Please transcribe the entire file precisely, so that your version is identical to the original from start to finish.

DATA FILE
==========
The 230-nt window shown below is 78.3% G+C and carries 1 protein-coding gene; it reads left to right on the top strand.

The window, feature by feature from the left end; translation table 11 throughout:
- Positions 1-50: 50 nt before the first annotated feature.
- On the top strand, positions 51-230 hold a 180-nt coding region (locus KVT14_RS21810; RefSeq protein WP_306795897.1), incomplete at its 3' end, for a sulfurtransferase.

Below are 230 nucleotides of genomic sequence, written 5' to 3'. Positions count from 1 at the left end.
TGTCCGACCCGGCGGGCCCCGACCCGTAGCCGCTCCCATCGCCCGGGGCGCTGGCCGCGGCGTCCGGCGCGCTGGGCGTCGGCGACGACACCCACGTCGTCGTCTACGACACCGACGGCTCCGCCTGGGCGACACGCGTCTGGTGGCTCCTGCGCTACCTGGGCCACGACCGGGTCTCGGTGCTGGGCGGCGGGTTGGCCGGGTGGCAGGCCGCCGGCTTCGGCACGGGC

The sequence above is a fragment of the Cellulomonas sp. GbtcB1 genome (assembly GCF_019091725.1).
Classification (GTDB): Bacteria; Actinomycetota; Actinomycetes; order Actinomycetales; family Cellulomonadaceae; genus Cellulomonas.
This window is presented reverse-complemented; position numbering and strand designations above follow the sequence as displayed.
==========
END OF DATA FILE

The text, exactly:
The 230-nt window shown below is 78.3% G+C and carries 1 protein-coding gene; it reads left to right on the top strand.

The window, feature by feature from the left end; translation table 11 throughout:
- Positions 1-50: 50 nt before the first annotated feature.
- On the top strand, positions 51-230 hold a 180-nt coding region (locus KVT14_RS21810; RefSeq protein WP_306795897.1), incomplete at its 3' end, for a sulfurtransferase.

Below are 230 nucleotides of genomic sequence, written 5' to 3'. Positions count from 1 at the left end.
TGTCCGACCCGGCGGGCCCCGACCCGTAGCCGCTCCCATCGCCCGGGGCGCTGGCCGCGGCGTCCGGCGCGCTGGGCGTCGGCGACGACACCCACGTCGTCGTCTACGACACCGACGGCTCCGCCTGGGCGACACGCGTCTGGTGGCTCCTGCGCTACCTGGGCCACGACCGGGTCTCGGTGCTGGGCGGCGGGTTGGCCGGGTGGCAGGCCGCCGGCTTCGGCACGGGC

The sequence above is a fragment of the Cellulomonas sp. GbtcB1 genome (assembly GCF_019091725.1).
Classification (GTDB): Bacteria; Actinomycetota; Actinomycetes; order Actinomycetales; family Cellulomonadaceae; genus Cellulomonas.
This window is presented reverse-complemented; position numbering and strand designations above follow the sequence as displayed.